US imposes new Iran sanctions aimed at financial system

The United States on Thursday slapped fresh sanctions on Iran’s financial sector, targeting 18 banks in an effort to further choke off Iranian revenues as Washington ramps up pressure on Tehran weeks ahead of the US election.

The move freezes any US assets of those blacklisted and generally bars Americans from dealing with them, while extending secondary sanctions to those who do business with them. This means foreign banks risk losing access to the US market and financial system.

The Treasury Department said in a statement the prohibitions did not apply to transactions to sell agricultural commodities, food, medicine or medical devices to Iran, saying it understood the need for humanitarian goods.

However, Iranian Foreign Minister Mohammad Javad Zarif accused the United States of targeting Iran’s ability to pay for basic necessities during the COVID-19 pandemic.

“US regime wants to blow up our remaining channels to pay for food & medicine,” Zarif said on Twitter. “Conspiring to starve a population is a crime against humanity.”

Iranian Central Bank governor Abdolnaser Hemmati dismissed the sanctions as “US domestic propaganda” and played down their practical impact.

Analysts said the secondary sanctions may further deter European and other foreign banks from working with Iran, even for permitted humanitarian transactions. It could also make it difficult for any US administration after the November elections to deal with Iran.

“It’s like a punch in the face to the Europeans, who have gone out of their way to indicate to the Americans that they view it as being extremely threatening to humanitarian assistance or humanitarian trade going to Iran,” said Elizabeth Rosenberg of the Center for a New American Security think tank.

She said the Trump administration seeks to “make it very difficult for any future president to be able to unwind these measures,” alluding to the possibility that Democratic candidate Joe Biden could defeat Republican President Donald Trump in the November 3 US election.

The United States defied concerns from European allies that the sanctions could cause needless suffering and insisted it was making exemptions for humanitarian trade.

“Our sanctions are directed at the regime and its corrupt officials that have used the wealth of the Iranian people to fuel a radical, revolutionary cause that has brought untold suffering across the Middle East and beyond,” US Secretary of State Mike Pompeo said.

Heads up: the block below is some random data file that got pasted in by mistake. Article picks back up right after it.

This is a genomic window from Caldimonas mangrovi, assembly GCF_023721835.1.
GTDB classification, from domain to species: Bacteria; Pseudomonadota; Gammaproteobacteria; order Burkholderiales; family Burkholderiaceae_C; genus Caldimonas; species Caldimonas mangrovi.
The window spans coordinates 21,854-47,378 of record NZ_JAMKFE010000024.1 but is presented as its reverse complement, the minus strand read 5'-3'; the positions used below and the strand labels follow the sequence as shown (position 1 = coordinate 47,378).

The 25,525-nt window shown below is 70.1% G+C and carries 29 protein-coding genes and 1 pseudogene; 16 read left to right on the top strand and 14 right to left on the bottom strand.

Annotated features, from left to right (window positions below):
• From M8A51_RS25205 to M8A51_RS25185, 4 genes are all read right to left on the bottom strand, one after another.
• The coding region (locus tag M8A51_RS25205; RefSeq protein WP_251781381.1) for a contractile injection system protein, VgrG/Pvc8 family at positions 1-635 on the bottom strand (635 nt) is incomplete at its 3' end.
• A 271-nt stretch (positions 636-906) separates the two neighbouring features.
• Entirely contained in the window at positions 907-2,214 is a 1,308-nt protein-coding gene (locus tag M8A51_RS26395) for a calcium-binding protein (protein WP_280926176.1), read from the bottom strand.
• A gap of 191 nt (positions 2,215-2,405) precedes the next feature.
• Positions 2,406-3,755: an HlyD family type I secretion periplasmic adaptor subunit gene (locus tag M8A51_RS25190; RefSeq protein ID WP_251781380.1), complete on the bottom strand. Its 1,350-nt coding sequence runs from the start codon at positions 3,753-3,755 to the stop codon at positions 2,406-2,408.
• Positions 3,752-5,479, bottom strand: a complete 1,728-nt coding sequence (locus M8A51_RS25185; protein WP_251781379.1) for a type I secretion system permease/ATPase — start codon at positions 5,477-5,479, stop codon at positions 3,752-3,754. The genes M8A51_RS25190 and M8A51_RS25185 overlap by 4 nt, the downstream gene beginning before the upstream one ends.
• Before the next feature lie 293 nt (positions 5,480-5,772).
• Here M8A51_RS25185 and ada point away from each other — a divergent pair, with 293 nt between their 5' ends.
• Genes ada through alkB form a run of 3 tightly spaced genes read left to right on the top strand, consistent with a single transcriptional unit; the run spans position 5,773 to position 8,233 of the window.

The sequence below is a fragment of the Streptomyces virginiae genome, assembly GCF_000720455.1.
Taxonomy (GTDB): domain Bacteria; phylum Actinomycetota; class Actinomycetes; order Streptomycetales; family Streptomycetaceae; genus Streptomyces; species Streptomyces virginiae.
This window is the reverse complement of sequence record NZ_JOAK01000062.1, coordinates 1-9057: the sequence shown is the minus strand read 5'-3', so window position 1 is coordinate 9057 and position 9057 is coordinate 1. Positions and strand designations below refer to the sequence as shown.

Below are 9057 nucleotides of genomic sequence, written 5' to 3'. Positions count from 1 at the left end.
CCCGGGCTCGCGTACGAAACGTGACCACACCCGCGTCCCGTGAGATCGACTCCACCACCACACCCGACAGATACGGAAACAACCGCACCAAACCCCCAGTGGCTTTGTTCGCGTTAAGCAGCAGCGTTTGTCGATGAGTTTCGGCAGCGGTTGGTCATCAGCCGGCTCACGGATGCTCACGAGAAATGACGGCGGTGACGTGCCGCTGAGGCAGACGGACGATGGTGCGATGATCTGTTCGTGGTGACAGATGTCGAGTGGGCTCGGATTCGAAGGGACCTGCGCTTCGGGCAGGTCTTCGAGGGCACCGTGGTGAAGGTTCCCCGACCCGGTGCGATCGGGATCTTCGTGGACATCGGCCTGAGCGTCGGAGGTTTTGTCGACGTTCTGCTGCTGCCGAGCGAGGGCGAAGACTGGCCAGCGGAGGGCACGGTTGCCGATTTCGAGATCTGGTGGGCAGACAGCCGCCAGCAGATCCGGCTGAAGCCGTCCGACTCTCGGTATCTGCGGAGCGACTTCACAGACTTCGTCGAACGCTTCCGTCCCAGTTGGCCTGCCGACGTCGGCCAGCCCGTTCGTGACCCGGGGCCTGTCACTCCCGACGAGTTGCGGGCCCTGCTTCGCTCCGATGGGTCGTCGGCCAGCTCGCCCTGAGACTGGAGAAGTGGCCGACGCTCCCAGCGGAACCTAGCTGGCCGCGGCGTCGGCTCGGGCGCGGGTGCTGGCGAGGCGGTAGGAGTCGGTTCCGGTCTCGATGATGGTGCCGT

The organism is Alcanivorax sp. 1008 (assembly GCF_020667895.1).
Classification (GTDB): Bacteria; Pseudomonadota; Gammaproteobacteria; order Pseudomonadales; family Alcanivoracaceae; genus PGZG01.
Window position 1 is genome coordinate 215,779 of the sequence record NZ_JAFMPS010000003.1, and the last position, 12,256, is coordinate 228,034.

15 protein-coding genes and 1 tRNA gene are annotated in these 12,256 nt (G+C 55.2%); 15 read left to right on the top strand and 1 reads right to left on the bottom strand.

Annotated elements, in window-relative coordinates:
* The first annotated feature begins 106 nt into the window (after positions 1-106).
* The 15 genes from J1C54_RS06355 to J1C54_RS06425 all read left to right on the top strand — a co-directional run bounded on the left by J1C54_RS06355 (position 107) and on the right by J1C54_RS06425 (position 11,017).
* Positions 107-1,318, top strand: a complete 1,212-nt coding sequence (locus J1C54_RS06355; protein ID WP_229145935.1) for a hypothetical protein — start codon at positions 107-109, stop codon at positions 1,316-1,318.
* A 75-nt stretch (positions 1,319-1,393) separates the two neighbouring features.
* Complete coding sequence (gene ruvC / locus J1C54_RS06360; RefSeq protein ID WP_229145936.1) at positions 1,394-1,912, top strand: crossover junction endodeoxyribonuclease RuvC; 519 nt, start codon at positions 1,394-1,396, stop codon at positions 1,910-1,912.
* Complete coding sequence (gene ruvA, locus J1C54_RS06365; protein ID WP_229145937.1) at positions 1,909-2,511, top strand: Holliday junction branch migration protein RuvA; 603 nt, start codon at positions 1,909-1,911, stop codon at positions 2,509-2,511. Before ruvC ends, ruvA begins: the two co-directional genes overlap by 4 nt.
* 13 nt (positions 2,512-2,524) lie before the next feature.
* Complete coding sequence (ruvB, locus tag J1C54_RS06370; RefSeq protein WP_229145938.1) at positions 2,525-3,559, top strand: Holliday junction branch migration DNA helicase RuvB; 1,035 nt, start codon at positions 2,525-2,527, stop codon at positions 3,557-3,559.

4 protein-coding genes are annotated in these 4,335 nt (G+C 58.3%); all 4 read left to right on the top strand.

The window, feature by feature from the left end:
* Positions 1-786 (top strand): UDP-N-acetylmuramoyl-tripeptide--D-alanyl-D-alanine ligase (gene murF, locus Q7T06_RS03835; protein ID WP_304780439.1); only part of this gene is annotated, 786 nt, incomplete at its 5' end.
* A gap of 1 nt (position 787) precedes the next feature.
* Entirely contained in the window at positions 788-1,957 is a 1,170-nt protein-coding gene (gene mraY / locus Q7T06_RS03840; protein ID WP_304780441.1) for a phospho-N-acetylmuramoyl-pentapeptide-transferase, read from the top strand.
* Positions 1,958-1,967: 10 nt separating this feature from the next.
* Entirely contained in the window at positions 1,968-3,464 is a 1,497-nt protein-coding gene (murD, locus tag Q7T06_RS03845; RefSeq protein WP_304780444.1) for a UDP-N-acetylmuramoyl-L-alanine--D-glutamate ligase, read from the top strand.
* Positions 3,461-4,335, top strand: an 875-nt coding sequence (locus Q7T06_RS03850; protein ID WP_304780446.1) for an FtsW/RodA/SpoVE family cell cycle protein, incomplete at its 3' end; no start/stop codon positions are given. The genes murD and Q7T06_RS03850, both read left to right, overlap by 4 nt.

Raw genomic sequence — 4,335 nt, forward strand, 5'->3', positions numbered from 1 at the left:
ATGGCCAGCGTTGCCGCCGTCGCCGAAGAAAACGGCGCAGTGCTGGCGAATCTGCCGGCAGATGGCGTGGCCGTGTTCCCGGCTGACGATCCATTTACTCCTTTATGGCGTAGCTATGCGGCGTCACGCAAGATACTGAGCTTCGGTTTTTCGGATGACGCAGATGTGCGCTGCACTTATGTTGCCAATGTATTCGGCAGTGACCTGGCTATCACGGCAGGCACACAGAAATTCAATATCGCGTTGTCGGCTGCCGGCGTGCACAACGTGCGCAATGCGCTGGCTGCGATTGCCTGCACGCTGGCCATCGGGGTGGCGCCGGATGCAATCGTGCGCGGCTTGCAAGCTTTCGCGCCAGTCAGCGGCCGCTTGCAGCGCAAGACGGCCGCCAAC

He said the Iranian leadership was to blame for devoting funds to the military when it has health needs.

“Our maximum economic pressure campaign will continue until Iran is willing to conclude a comprehensive negotiation that addresses the regime’s malign behavior,” Pompeo said.

The Treasury Department said the sanctions will take effect in 45 days, giving companies time to wind down transactions in Iran.

The timeframe will also give anyone working with Iran a chance to see the November election, with polls showing Trump trailing Biden, who supports a return to diplomacy.

Behnam Ben Taleblu, a senior fellow at the Foundation for the Defense of Democracies, a group close to the Trump administration that advocates hawkish policies on Iran, said the latest sanctions showed that Washington still had more leverage in pressuring Iran.

“These new penalties are all about making maximum pressure stick while further disconnecting Iran from the international financial system,” he said.

Biden, who was vice president when the Obama administration negotiated the nuclear accord, has said he would rejoin the deal if Iran first resumed compliance with it.

Tensions between Washington and Tehran have soared since Trump unilaterally withdrew in 2018 from the 2015 Iran nuclear deal struck by his predecessor and began re-imposing US sanctions that had been eased under the accord.

The sanctions Trump has reinstated target everything from oil sales to shipping and financial activities. While they exempt food, medicine and other humanitarian supplies, many foreign banks are already deterred from doing business with the Islamic Republic, including for humanitarian deals.

Washington’s latest move targeted what the Treasury described as 18 major Iranian banks, which were designated under authorities including US Executive Order 13902, which allows the Treasury Department to target entire sectors of the Iranian economy.

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